By Aaron Wilson
Before my wife delivered our twins, they were first delivered by FedEx.
In what probably made for a peculiar package, my children were shipped in a state of suspended animation—frozen in liquid nitrogen that kept them alive until my wife could give birth to them four years later.
While this may sound like the introduction to a science fiction novel, it’s a real-life story. My wife and I chose to grow our family through a process called embryo adoption in an attempt to honor preborn life.
While embryo adoption can be confusing, it’s an important need facing America and other countries that use assisted reproductive technology to create life outside the womb.
What is embryo adoption?
Embryo adoption is a response to a dilemma often caused by in-vitro fertilization (IVF)—a reproductive procedure that combines sperm and eggs in a lab to create embryos.
During IVF, fertility clinics often create more embryos than will be transferred to a womb. This is because not all of the harvested eggs will achieve fertilization through IVF and fertility clinics want to ensure they have enough embryos to transfer.
Fertility clinics may also create excess embryos in order to select ones for transfer that are deemed more likely to achieve pregnancy. This typically leaves parents who’ve gone through IVF with an important ethical decision of what to do with their remaining embryos that weren’t transferred.
Rather than destroy these embryos or leave them frozen in development for an indefinite amount of time, some couples choose to place their embryos for adoption.
In embryo adoption, an adopting mother gives already-created embryos a chance at birth by allowing them to be thawed and transferred to her uterus. If one or more of the embryos implant, the adopting mother then carries and gives birth to the child or children although she is not genetically related to them.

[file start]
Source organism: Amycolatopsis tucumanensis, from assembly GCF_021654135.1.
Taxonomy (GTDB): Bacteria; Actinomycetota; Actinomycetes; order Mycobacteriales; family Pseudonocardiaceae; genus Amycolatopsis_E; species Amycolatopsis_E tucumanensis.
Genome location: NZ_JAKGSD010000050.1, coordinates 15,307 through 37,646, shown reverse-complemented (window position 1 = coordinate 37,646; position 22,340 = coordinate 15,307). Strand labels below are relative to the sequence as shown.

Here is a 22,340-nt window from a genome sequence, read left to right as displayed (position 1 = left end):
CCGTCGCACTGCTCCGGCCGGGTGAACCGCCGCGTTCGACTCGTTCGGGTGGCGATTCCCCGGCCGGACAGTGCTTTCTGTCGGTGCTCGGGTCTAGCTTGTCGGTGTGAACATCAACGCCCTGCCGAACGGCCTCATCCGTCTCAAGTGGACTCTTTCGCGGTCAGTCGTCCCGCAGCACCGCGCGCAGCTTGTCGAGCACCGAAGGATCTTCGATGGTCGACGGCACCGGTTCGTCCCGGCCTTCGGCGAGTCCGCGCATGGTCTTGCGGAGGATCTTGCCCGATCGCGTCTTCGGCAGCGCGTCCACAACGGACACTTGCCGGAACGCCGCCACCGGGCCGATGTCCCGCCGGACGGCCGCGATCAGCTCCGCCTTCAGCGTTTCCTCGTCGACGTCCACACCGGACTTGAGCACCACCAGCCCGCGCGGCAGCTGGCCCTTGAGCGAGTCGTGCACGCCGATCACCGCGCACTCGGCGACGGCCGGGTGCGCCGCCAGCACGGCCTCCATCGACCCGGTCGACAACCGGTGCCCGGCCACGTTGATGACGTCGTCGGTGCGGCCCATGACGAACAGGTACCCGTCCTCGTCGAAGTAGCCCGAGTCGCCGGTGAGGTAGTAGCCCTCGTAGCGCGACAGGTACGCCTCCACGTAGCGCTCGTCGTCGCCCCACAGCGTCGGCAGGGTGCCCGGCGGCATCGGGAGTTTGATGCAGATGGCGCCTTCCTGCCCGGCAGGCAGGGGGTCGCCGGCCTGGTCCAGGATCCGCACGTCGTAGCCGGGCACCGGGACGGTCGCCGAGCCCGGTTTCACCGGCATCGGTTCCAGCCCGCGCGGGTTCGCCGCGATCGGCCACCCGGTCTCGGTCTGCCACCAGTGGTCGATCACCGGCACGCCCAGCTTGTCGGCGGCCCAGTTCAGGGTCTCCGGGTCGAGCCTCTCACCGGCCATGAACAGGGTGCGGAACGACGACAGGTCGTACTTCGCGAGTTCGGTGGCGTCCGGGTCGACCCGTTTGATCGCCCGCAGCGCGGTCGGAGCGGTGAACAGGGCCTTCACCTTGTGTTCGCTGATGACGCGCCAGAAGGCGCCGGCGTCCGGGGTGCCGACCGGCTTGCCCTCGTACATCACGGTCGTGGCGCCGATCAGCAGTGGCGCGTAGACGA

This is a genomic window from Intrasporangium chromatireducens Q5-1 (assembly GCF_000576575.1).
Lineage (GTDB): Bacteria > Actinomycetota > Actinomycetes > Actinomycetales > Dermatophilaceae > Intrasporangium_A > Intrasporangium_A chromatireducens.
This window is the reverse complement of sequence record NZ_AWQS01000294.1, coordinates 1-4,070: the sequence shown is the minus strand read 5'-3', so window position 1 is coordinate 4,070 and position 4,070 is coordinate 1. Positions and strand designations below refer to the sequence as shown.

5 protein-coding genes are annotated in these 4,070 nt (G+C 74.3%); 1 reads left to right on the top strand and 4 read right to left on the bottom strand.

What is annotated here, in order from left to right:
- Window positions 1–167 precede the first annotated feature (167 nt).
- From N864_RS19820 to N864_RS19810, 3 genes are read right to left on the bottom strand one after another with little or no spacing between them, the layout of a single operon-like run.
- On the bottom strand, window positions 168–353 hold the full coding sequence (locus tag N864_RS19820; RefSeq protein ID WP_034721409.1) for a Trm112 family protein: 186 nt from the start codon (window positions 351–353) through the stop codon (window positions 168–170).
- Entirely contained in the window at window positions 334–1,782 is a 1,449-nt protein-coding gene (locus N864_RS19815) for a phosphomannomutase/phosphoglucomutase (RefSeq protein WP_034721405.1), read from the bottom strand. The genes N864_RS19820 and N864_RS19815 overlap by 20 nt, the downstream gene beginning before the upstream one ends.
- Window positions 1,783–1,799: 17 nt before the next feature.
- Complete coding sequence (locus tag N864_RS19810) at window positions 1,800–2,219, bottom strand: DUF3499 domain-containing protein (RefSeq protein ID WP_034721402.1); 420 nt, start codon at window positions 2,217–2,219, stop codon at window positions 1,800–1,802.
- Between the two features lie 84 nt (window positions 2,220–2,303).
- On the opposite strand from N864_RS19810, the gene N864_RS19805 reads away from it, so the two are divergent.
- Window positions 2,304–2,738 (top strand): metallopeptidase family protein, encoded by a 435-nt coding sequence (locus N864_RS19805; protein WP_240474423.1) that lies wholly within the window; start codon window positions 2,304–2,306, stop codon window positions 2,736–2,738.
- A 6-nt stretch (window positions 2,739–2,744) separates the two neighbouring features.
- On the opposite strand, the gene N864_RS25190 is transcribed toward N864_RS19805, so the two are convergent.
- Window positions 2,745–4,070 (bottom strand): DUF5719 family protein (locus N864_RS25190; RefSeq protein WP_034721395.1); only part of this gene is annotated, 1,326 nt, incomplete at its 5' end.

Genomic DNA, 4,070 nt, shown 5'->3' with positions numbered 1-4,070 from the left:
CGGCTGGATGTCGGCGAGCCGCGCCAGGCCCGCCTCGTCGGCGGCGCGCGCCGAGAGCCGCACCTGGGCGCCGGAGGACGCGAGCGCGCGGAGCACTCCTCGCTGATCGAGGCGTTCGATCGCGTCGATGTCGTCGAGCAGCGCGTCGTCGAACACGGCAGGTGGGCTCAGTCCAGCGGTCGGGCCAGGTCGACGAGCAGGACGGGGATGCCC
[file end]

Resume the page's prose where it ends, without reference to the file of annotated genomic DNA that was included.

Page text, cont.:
Some people refer to this as pre-birth adoption and call the adopted embryos snowflake babies—a reference to their small size, frozen state, and unique nature.
Our snowflake babies were shipped as frozen embryos from a fertility clinic in Washington State to the National Embryo Donation Center in Knoxville, Tennessee, where we adopted them in 2011.
Here are four of the most significant reasons we chose to adopt embryos.
Embryo adoption is pro-life
My wife and I use the words embryo and child interchangeable because we subscribe to the worldview that life begins at fertilization.
This view is shared by Christian organizations and groups who have written about the need for couples to adopt frozen embryos, such as Focus on the Family, the Christian Medical & Dental Associations, The Gospel Coalition, and the Ethics and Religious Liberty Commission (ERLC) of the Southern Baptist Convention.
Russell Moore, president of the ERLC and a supporter of embryo adoption, says children frozen in cryogenic containers already exist as persons created in the image of God.
While the U.S. government doesn’t recognize these embryos as children, Christians can honor their personhood by offering them the hospitality of a womb and a place in a family.
Embryo adoption is needed
In an article from 2014, CNN reported a low-end estimate that hundreds of thousands of frozen embryos already exist in the United States. Of these, the U.S. Department of Health and Human Services reports as many as 60,000 embryos could be made available for adoption.